I am Georgie Ann Daub-Grosse. I am the creator of the content found in this website. The Montessori Art Mentor (MAM) Curriculum was developed over the 33 years of teaching art to children in the Cincinnati Public School system’s alternative Montessori program designed by Dr. Nancy McCormick Rambusch. This story could only have taken place in Cincinnati Ohio.
I went to Fairview Elementary school which was part of the Cincinnati Public School System. By the fifth grade, I had decided to become a teacher. While I was an eight grader at Hughes High School, my father went to all my teachers and asked what my strengths and weaknesses were. With his gathered information, he and my art teacher decided I would excel at teaching art.
I knew that I would only need to generate the money necessary for tuition, books and materials because I would be living with my parents. I was a babysitter until I was sixteen when I got a part-time job. When I graduated from high school I received a full two year Scholarship to the University of Cincinnati. After that, I continued to receive small scholarships, used my saved money and took out small student loans in order to finish school.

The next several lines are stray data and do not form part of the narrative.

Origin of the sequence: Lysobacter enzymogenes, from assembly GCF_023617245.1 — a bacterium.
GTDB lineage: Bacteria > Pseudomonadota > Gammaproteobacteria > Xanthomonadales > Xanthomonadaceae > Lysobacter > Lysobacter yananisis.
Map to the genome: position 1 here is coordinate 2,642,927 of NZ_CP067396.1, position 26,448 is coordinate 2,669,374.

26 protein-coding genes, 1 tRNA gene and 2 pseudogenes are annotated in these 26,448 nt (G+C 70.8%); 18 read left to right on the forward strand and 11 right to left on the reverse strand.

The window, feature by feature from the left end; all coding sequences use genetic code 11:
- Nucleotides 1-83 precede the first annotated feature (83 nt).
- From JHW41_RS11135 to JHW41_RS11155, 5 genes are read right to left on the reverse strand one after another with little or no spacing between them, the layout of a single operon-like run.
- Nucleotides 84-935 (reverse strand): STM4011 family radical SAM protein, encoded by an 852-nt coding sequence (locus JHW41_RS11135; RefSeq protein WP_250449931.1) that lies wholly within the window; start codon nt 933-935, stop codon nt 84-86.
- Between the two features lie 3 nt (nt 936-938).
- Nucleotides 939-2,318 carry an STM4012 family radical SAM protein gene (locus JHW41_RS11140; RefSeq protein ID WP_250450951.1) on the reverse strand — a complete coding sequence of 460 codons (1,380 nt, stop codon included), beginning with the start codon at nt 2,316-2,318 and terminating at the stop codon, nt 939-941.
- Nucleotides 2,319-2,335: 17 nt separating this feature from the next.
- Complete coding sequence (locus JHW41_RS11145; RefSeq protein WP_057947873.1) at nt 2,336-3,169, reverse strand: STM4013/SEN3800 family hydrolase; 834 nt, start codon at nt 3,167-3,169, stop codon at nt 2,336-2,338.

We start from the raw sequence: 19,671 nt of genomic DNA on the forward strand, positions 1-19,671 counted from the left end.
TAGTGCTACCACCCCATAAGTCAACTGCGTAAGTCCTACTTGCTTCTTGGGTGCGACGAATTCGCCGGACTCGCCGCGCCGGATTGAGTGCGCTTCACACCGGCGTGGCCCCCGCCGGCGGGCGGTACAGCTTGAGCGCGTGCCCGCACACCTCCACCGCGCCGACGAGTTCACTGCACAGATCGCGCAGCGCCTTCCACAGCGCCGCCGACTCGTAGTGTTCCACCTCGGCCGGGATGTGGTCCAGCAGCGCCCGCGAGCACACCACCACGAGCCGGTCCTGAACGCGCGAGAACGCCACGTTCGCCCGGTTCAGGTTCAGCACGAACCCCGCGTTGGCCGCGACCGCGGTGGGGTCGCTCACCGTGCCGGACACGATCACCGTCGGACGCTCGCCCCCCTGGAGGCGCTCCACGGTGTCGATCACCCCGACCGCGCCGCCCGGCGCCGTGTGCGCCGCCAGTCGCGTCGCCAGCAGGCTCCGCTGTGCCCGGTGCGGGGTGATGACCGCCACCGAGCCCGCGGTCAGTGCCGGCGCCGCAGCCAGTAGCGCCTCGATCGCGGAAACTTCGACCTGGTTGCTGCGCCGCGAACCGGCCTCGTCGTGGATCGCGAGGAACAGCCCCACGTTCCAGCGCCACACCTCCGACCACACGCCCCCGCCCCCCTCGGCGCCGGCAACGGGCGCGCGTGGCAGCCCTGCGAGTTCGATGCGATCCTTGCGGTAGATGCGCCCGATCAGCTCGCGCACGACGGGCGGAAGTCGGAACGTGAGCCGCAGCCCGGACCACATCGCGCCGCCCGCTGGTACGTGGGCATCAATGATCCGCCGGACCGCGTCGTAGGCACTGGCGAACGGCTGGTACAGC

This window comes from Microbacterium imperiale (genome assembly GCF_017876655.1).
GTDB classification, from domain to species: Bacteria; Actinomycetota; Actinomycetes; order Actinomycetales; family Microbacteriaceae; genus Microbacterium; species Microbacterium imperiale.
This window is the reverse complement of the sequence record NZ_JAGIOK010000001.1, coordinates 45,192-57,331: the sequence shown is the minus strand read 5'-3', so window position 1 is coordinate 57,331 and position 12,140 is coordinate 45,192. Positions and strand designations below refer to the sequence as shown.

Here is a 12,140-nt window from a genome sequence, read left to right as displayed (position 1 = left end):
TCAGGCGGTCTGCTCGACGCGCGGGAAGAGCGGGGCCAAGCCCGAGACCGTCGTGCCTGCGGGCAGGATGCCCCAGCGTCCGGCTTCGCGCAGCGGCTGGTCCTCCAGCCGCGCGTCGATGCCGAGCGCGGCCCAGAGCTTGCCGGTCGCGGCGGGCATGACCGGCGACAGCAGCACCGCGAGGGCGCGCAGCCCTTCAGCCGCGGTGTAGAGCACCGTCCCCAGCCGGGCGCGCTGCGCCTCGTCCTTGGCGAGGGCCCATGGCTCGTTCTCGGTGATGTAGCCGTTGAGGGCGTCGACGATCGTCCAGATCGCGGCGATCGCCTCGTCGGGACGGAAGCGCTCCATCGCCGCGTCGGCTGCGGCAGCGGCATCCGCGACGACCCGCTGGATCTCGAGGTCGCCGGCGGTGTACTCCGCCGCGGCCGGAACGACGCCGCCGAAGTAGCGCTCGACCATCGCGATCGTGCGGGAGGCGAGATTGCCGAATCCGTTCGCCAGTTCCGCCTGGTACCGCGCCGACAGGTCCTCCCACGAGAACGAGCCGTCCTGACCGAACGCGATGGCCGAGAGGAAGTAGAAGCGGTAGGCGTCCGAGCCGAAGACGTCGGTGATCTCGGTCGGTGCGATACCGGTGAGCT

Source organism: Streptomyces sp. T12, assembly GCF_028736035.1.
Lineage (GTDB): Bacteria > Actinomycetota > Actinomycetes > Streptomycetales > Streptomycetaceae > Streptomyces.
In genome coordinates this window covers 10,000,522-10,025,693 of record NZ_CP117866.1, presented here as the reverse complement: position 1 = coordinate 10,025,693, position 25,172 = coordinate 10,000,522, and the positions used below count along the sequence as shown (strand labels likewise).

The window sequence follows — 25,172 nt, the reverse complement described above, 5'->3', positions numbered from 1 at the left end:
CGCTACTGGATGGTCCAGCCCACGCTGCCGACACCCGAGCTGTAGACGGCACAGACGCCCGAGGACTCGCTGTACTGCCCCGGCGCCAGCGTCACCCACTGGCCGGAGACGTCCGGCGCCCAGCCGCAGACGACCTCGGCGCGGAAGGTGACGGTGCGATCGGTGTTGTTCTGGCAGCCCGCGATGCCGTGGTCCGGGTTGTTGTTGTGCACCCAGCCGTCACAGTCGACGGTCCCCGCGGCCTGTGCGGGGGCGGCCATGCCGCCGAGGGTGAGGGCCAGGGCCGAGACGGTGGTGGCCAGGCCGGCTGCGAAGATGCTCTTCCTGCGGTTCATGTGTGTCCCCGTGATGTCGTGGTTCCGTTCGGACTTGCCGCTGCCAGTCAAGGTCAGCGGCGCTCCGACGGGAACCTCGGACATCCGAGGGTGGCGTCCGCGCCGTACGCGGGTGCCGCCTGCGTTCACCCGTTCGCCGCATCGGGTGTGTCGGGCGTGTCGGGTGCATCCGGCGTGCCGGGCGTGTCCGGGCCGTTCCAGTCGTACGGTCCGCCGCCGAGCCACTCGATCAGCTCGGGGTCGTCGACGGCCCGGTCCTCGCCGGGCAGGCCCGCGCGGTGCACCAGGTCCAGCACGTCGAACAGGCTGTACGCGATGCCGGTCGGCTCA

After graduation, I was hired by the Cincinnati Public Schools to teach in a junior high school. I learned that first year that I did not enjoy teaching, nor did I know enough about art or about children. I was forced to stop teaching in the middle of my second year because I was having problems with my pregnancy. I had time to think about what I wanted to do after the baby was born. My husband and I decided I would go back to school to get a Masters degree in drawing and painting. The University of Cincinnati and the Cincinnati Art Museum School of Art (Art Academy) collaborated in designing the graduate program I attended on a full two year scholarship.
During my second year in graduate school, my husband decided to leave the corporate world and to accept a teaching position in the Business College at Xavier University in Cincinnati, Ohio. He was advised to investigate the Montessori Lab School by a fellow professor. I met with Hilda Rothschild to talk with her about the program. She began her explanation by showing me the environment used by the children. I told her how surprised I was to find that three years old students were introduced to very complex art concepts. She asked me to explain what I meant. I gave her at least five lessons using the Montessori Sensorial materials.